I love this book! I love the story, I love the spread of imaginative play, and I love the humor! It is so smart how the author and illustrator told both stories: the literal and the imaginative, and both stories are developed and fun to read together AND separately. This made for a quite complex book which is also really appealing to kids (and parents/teachers). I’m also a big fan of the artwork in the book. The illustrator did an amazing job changing the style just a bit for the imaginative and the reality but also kept her signature style in both. The illustrations definitely added to the narrative making this book a must get. I also loved that this is a sci-fi picture book because not many exist.


No author, no matter how talented, no matter how many pages written or how wide a scope cast, can rival a child for sheer, unbridled imagination. Children are natural-born storytellers, and, unlike most adults, they don’t have built-in limits for what makes sense or what can logically follow a given event. Kids are awesome that way.

Masterpiece Robot brings a little bit of that childlike magic to life, offering a split-screen view of reality versus imagination in this delightfully quick read. As we see the real backyard antics of Molly and Laura, we also watch the parallel story of Masterpiece Robot and Sidekick battling the fierce robotic army of Valerie Knick-Knack.

The color scheme is vivid, and the little metallic flourishes on heroes and robots alike add a nice touch of crispness and detail to the wild visuals. Although we’re given little background on the world behind Masterpiece Robot — all of the focus is on the kids’ alter egos, not the environment they inhabit — that ensures that we constantly keep our eyes on the faux-fight between siblings.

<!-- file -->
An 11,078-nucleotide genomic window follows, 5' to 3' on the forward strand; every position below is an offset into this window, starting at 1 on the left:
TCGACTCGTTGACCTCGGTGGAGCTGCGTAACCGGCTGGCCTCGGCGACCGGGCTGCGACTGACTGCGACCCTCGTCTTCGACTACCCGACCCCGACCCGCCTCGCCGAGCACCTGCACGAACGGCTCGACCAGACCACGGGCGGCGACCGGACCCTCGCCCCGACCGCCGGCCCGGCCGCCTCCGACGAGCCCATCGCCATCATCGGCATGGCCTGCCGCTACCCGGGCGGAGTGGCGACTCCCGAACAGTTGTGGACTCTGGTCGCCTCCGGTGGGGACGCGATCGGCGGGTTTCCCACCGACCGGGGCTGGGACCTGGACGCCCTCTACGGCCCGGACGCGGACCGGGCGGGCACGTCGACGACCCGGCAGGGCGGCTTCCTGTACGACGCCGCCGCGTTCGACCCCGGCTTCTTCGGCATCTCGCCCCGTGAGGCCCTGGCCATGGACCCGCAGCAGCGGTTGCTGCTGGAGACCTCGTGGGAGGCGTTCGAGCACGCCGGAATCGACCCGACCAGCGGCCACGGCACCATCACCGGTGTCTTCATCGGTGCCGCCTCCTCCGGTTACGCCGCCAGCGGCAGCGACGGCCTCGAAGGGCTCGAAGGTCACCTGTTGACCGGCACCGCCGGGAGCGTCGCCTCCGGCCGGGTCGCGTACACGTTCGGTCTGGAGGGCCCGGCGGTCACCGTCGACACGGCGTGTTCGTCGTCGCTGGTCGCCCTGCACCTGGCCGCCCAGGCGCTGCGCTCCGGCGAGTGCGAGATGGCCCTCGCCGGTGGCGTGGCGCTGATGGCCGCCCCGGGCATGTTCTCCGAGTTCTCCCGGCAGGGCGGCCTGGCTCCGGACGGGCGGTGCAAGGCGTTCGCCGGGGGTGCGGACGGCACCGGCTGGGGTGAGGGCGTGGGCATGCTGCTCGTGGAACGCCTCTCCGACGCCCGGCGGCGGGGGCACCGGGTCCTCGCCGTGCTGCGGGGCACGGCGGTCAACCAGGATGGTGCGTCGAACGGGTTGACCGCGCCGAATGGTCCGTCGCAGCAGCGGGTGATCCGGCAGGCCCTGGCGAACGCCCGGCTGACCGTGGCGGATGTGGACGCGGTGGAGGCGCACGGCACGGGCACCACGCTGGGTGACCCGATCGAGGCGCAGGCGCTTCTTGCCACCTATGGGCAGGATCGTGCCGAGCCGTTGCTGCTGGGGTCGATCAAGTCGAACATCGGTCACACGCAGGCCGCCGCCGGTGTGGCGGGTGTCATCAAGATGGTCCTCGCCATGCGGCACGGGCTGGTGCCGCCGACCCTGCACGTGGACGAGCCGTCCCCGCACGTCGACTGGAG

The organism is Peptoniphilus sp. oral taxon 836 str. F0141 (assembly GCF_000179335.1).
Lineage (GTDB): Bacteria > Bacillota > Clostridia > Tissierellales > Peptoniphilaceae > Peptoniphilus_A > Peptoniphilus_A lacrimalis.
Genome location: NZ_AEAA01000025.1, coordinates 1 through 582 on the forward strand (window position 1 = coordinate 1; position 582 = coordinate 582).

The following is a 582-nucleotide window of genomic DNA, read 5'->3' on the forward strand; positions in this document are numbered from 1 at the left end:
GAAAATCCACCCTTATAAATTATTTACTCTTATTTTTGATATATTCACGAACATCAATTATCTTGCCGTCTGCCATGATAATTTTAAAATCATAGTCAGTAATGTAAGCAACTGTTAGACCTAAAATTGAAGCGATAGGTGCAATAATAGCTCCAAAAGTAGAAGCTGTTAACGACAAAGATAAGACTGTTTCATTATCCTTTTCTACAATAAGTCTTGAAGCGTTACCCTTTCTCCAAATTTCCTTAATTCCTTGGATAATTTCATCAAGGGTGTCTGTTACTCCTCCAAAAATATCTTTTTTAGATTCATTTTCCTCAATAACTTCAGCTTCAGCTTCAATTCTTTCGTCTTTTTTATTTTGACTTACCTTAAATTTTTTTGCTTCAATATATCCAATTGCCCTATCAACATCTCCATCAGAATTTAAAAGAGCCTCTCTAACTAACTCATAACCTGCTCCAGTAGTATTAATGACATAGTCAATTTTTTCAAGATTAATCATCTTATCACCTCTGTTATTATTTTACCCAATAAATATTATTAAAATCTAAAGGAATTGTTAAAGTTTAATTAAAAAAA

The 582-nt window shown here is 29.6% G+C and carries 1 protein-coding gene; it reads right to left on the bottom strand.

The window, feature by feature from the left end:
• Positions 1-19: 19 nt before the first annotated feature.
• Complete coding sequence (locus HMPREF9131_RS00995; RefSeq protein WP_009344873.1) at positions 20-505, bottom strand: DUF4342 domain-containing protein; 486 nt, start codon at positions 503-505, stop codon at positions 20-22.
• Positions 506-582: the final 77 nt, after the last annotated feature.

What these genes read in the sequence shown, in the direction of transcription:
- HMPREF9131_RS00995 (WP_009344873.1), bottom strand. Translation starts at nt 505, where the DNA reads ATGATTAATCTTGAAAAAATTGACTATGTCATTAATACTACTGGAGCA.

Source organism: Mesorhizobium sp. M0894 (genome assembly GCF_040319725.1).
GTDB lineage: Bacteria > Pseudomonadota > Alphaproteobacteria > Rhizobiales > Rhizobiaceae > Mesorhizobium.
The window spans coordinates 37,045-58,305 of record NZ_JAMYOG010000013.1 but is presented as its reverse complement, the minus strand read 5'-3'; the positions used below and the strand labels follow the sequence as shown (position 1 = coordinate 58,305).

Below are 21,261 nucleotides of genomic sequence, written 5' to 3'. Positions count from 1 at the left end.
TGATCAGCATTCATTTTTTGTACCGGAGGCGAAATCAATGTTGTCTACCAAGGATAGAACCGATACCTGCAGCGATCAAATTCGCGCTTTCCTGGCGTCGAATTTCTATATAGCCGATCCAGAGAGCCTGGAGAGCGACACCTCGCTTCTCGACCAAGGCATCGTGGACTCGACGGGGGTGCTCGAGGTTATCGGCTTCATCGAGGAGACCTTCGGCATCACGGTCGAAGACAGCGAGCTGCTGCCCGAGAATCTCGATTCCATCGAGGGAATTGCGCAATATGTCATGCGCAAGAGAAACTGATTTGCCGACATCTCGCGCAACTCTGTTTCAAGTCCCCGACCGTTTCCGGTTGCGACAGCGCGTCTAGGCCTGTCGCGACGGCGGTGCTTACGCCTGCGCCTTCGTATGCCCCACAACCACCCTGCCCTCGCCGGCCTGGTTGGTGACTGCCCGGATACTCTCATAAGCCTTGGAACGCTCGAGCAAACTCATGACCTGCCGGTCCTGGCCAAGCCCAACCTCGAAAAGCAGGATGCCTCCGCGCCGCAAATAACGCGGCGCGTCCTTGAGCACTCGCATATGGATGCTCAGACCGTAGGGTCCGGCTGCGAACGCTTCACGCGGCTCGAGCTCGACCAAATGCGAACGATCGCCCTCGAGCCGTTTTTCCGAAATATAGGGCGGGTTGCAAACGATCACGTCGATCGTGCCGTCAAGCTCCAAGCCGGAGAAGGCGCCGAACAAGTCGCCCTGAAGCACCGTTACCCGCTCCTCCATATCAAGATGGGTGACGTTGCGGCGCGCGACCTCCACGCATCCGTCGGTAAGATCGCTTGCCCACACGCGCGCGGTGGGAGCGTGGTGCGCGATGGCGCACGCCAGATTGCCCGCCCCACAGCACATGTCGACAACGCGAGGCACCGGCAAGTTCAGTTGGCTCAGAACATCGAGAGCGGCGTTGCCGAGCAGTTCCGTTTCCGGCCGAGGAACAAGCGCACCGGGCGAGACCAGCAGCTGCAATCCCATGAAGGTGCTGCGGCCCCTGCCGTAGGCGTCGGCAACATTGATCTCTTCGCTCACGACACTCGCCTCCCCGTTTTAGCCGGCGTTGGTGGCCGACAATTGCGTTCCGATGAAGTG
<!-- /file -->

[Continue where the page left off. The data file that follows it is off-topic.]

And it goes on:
It’s a fun way to transport young readers and parents alike back to the days of cardboard spaceships and blanket forts-turned-castles.

— Glenn Dallas - The Manhattan Review

Tilbury House Publishers, 9780884485186, 36pp.

Publication Date: April 3, 2018

About the Author

A child of
Vietnamese immigrants, FRANK TRA proudly calls Wichita, Kansas home. Frank
attended the University of Kansas to wrestle and write comic books. While
there, he also earned a Doctorate in Pharmacy. He has been a cancer
pharmacist for the last ten years. Frank's writing credits include two graphic
novels and several comic books. Masterpiece Robot is his first children's book.
Dr. Tra resides in a quiet neighborhood with his wife, Katy, and their six
children: Amber, Laura, Roman, Molly, Tommy, and Isaac. He spends his
spare time writing, fishing, and coaching his high school wrestling team.

Rebecca Evans worked for nine years as an artist and designer before returning to her first love: children’s book illustration and writing. Her books include Someday I’ll Fly; Friends in Fur Coats; The Shopkeeper’s Bear; Naughty Nana; Mei Ling in China; Finding the Speed of Light (starred review, Kirkus); and Alone Like Me (starred review, Kirkus). She lives in Maryland with her husband and four young children, teaches art at the Chesapeake Center for the Creative Arts, and works from her home studio whenever time permits. Rebecca’s boundless imagination enjoys free rein at